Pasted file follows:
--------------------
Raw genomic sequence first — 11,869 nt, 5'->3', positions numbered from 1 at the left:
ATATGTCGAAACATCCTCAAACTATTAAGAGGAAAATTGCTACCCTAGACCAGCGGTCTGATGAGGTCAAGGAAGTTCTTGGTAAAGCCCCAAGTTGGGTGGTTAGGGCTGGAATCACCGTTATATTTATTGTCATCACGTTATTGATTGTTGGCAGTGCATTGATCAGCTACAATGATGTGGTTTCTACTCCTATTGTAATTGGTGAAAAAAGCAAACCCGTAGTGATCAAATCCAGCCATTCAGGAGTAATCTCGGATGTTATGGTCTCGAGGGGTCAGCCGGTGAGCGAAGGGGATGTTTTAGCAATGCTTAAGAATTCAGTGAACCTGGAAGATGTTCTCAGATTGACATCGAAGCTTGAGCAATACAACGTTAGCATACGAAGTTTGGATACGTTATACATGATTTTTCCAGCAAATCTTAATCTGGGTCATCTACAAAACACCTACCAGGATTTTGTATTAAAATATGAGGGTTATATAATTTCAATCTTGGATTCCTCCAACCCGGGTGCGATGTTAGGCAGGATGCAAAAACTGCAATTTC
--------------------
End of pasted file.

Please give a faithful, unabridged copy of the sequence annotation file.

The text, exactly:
Raw genomic sequence first — 11,869 nt, 5'->3', positions numbered from 1 at the left:
ATATGTCGAAACATCCTCAAACTATTAAGAGGAAAATTGCTACCCTAGACCAGCGGTCTGATGAGGTCAAGGAAGTTCTTGGTAAAGCCCCAAGTTGGGTGGTTAGGGCTGGAATCACCGTTATATTTATTGTCATCACGTTATTGATTGTTGGCAGTGCATTGATCAGCTACAATGATGTGGTTTCTACTCCTATTGTAATTGGTGAAAAAAGCAAACCCGTAGTGATCAAATCCAGCCATTCAGGAGTAATCTCGGATGTTATGGTCTCGAGGGGTCAGCCGGTGAGCGAAGGGGATGTTTTAGCAATGCTTAAGAATTCAGTGAACCTGGAAGATGTTCTCAGATTGACATCGAAGCTTGAGCAATACAACGTTAGCATACGAAGTTTGGATACGTTATACATGATTTTTCCAGCAAATCTTAATCTGGGTCATCTACAAAACACCTACCAGGATTTTGTATTAAAATATGAGGGTTATATAATTTCAATCTTGGATTCCTCCAACCCGGGTGCGATGTTAGGCAGGATGCAAAAACTGCAATTTC